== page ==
From 'moron' to mature: Why Paris Saint-Germain move is perfect for Kurzawa
The France international will find it hard to get into the side ahead of Maxwell – but unable to rest on his previous achievements, that could take him to the next level
COMMENT By Robin Bairner
A classic game of transfer dominoes played out on Wednesday, as Paris Saint-Germain captured the signing of Layvin Kurzawa from Monaco.
The France international, 22, forced himself out of the principality club and up to the capital, where he displaces Lucas Digne as backup to Maxwell in Laurent Blanc’s ranks. Meanwhile, Fabio Coentrao, who had himself been linked to the Parc des Princes when there were fears Monaco’s asking price for Kurzawa was too great, finds himself joining Stade Louis II’s large Portuguese contingent for at least the next season.
Monaco sporting director Vadim Vasilyev confirmed that the decision to sell Kurzawa was taken out of his club’s hands by the young defender, whose move to the champions is set to cause him some short-term pain for long-term benefit.
“It was Kurzawa who wanted to leave,” he told RMC. “The transfer fee is a very large one.
“At Monaco, we will never keep a player who wants to leave if there is a very good offer for him.”
And so, in the wake of his former club’s exit from the Champions League at the hands of a Valencia side just marginally too strong for them, the stars aligned for Kurzawa to move north.
Life in Paris will not be straightforward for the youngster, who is set to play a supporting role to Maxwell, a wizen figure at 33-years-old but still a favourite of the coaching staff, players and fans.
The Brazilian’s is an unspectacular role in the side, yet his consistency has allowed him to continue in a regular starting berth with one of the strongest sides in Europe. A quietly understated performer throughout his career, the ex-Barcelona and Inter star is an ideal tutor to guide Kurzawa through what will likely be the most difficult step of his career.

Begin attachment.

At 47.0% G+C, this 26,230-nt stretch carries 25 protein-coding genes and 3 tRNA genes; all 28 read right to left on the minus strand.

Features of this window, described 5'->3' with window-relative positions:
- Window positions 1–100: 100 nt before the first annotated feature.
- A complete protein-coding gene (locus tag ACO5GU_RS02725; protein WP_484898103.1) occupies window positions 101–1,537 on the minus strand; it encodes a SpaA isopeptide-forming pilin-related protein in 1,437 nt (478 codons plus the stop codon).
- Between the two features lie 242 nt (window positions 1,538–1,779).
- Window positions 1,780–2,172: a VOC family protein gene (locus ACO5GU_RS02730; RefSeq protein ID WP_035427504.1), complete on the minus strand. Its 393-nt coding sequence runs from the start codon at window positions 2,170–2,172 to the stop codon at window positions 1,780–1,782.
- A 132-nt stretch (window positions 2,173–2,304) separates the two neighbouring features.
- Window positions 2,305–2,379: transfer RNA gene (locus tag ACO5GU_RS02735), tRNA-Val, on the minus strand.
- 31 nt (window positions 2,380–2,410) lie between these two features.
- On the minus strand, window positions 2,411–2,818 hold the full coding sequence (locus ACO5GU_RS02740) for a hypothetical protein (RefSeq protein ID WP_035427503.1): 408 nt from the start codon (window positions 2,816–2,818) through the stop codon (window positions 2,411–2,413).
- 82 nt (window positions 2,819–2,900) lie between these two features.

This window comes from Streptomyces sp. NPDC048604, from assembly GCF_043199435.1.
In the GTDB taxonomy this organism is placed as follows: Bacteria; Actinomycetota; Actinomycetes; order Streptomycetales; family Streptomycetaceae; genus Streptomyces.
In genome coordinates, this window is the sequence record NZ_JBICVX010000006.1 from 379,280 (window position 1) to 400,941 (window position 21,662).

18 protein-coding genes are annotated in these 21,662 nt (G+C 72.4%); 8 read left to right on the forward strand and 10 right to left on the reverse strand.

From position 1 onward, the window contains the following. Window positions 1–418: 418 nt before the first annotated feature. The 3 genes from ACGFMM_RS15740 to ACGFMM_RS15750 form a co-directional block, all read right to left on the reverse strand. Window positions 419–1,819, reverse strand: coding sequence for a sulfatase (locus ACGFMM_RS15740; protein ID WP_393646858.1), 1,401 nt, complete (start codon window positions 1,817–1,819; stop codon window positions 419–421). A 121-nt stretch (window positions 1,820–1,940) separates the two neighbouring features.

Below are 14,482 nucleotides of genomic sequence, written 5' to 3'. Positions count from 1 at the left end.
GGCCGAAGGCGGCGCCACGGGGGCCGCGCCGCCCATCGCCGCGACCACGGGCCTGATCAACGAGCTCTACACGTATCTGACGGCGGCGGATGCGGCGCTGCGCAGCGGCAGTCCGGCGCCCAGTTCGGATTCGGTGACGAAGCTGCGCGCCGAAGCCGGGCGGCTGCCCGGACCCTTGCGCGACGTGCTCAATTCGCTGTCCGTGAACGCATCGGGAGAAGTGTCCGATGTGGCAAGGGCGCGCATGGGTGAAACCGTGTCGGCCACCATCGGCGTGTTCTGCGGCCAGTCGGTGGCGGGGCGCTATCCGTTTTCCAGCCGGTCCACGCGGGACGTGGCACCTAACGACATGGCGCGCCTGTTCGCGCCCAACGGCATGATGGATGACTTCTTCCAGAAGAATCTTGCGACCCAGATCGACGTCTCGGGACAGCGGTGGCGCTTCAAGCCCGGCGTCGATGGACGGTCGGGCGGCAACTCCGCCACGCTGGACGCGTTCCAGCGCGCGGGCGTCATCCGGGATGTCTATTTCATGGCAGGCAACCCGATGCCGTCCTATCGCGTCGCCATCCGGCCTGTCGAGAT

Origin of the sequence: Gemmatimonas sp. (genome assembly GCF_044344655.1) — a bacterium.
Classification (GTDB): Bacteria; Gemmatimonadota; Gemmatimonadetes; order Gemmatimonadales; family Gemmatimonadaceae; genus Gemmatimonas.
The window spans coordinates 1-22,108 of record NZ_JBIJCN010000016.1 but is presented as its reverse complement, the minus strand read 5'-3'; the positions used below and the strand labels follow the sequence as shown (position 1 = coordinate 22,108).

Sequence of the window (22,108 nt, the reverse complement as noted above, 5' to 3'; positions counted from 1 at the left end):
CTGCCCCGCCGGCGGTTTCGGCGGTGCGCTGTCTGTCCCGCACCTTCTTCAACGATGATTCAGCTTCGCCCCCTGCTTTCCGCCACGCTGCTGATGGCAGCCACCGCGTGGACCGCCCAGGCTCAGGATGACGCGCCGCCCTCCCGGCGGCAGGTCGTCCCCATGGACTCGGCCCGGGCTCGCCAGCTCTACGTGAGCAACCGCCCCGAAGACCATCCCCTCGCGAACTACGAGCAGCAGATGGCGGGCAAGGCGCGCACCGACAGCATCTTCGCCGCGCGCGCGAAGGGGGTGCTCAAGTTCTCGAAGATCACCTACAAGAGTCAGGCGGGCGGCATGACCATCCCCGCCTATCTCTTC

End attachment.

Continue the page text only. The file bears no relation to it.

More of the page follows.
Talent is not lacking in the youngster’s game. That he muscled himself into a regular berth in the Monaco side when they were buying James Rodriguez, Radamel Falcao and Joao Moutinho speaks volumes, and over the last two years he has grown into a real leader and a terrific attacking weapon, even from his role on the left side of the defence.
Kurzawa leaves Monaco their top scorer so far this season, having struck a rather outrageous three goals in six games from a position in which players will struggle to muster such a tally over the course of an entire campaign. PSG’s 4-3-3 system relies heavily on the full-backs providing width, and there can be few players more suited to this than the youngster.
Physically, too, he is an imposing presence. He is quick, strong and jumps even better than he has a right to standing at 6ft tall.
Mentally, however, he has to grow up.
He will be remembered for a brazen salute during a European Under-21 Championship playoff match against Sweden, following what he believed to be the winning goal. Egg was left on his face when the Swedes promptly scored at the other end to qualify at France’s expense.
“When you see the behaviour of Kurzawa… He is a moron. You’ve got to wonder where his brain is,” ex-France boss Raymond Domenech told Le Monde after that incident.
Speaking the following month, the player admitted that he had been forced to take a break from social networks such was the vitriol directed at him and had even stopped going out of his house so often.
“It was a lesson for me,” he admitted. “I won’t be doing it again.”
The incident prevented the Frejus-born player from becoming carried away with his own hype as it left him bloody nosed. His move to Paris will have a similar effect.
No longer is Kurzawa a big fish in a small pond. He will have to vie for his place in Laurent Blanc’s starting XI with Maxwell, and even if he ultimately usurps the veteran Brazilian, he will be forced to share the role with him.
But this is no bad thing. It means that he makes his first big move without such a burden of expectation on his shoulders and ensures that he is pushed to work to the maximum on a daily basis in training.
During his two appearances for France, he has not necessarily looked at his best, suggesting that he is not yet comfortable playing in front of large, expectant crowds – something he will have to cope with if he is to cut it at the top.
In Paris, he can be eased gently into the big time, and will have the opportunity to learn from Maxwell, whose longevity is testimony to his professionalism and application. Who better to learn from for a young man who is still to mature into the world-class talent he could become?